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Kretzoiarctos gen. nov., the Oldest Member of the Giant Panda Clade

Overview of attention for article published in PLoS ONE, November 2012
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About this Attention Score

  • In the top 5% of all research outputs scored by Altmetric
  • High Attention Score compared to outputs of the same age (99th percentile)
  • High Attention Score compared to outputs of the same age and source (99th percentile)

Mentioned by

news
8 news outlets
blogs
2 blogs
twitter
69 tweeters
facebook
4 Facebook pages
wikipedia
6 Wikipedia pages
reddit
2 Redditors

Citations

dimensions_citation
28 Dimensions

Readers on

mendeley
50 Mendeley
citeulike
1 CiteULike
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Title
Kretzoiarctos gen. nov., the Oldest Member of the Giant Panda Clade
Published in
PLoS ONE, November 2012
DOI 10.1371/journal.pone.0048985
Pubmed ID
Authors

Juan Abella, David M. Alba, Josep M. Robles, Alberto Valenciano, Cheyenn Rotgers, Raül Carmona, Plinio Montoya, Jorge Morales

Abstract

The phylogenetic position of the giant panda, Ailuropoda melanoleuca (Carnivora: Ursidae: Ailuropodinae), has been one of the most hotly debated topics by mammalian biologists and paleontologists during the last century. Based on molecular data, it is currently recognized as a true ursid, sister-taxon of the remaining extant bears, from which it would have diverged by the Early Miocene. However, from a paleobiogeographic and chronological perspective, the origin of the giant panda lineage has remained elusive due to the scarcity of the available Miocene fossil record. Until recently, the genus Ailurarctos from the Late Miocene of China (ca. 8-7 mya) was recognized as the oldest undoubted member of the Ailuropodinae, suggesting that the panda lineage might have originated from an Ursavus ancestor. The role of the purported ailuropodine Agriarctos, from the Miocene of Europe, in the origins of this clade has been generally dismissed due to the paucity of the available material. Here, we describe a new ailuropodine genus, Kretzoiarctos gen. nov., based on remains from two Middle Miocene (ca. 12-11 Ma) Spanish localities. A cladistic analysis of fossil and extant members of the Ursoidea confirms the inclusion of the new genus into the Ailuropodinae. Moreover, Kretzoiarctos precedes in time the previously-known, Late Miocene members of the giant panda clade from Eurasia (Agriarctos and Ailurarctos). The former can be therefore considered the oldest recorded member of the giant panda lineage, which has significant implications for understanding the origins of this clade from a paleobiogeographic viewpoint.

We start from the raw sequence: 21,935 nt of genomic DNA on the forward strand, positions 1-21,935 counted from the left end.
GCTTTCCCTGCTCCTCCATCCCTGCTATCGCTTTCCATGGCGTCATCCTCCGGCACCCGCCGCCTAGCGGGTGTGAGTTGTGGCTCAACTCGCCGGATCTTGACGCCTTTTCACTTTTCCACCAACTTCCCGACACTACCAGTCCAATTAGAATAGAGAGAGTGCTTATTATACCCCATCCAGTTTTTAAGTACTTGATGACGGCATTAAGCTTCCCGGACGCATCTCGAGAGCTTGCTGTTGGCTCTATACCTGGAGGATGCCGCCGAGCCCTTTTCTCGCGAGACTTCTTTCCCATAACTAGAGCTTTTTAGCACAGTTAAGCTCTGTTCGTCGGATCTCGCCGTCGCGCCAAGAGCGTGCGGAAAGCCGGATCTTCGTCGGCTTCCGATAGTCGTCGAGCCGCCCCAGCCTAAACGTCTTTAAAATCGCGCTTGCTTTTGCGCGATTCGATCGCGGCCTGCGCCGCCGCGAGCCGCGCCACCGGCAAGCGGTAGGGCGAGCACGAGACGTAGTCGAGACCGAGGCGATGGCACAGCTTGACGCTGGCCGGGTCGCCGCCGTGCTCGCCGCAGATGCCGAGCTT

Twitter Demographics

The data shown below were collected from the profiles of 69 tweeters who shared this research output. Click here to find out more about how the information was compiled.

Mendeley readers

The data shown below were compiled from readership statistics for 50 Mendeley readers of this research output. Click here to see the associated Mendeley record.

Geographical breakdown

Country Count As %
Spain 2 4%
Germany 1 2%
United States 1 2%
Unknown 46 92%

Demographic breakdown

Readers by professional status Count As %
Researcher 15 30%
Student > Ph. D. Student 9 18%
Other 7 14%
Student > Bachelor 6 12%
Student > Master 5 10%
Other 8 16%
Readers by discipline Count As %
Agricultural and Biological Sciences 24 48%
Earth and Planetary Sciences 13 26%
Unspecified 3 6%
Arts and Humanities 3 6%
Biochemistry, Genetics and Molecular Biology 2 4%
Other 5 10%

Attention Score in Context

This research output has an Altmetric Attention Score of 141. This is our high-level measure of the quality and quantity of online attention that it has received. This Attention Score, as well as the ranking and number of research outputs shown below, was calculated when the research output was last mentioned on 22 August 2019.
All research outputs
#109,031
of 13,887,828 outputs
Outputs from PLoS ONE
#2,174
of 146,458 outputs
Outputs of similar age
#820
of 145,996 outputs
Outputs of similar age from PLoS ONE
#37
of 4,111 outputs
Altmetric has tracked 13,887,828 research outputs across all sources so far. Compared to these this one has done particularly well and is in the 99th percentile: it's in the top 5% of all research outputs ever tracked by Altmetric.
So far Altmetric has tracked 146,458 research outputs from this source. They typically receive a lot more attention than average, with a mean Attention Score of 12.3. This one has done particularly well, scoring higher than 98% of its peers.
Older research outputs will score higher simply because they've had more time to accumulate mentions. To account for age we can compare this Altmetric Attention Score to the 145,996 tracked outputs that were published within six weeks on either side of this one in any source. This one has done particularly well, scoring higher than 99% of its contemporaries.
We're also able to compare this research output to 4,111 others from the same source and published within six weeks on either side of this one. This one has done particularly well, scoring higher than 99% of its contemporaries.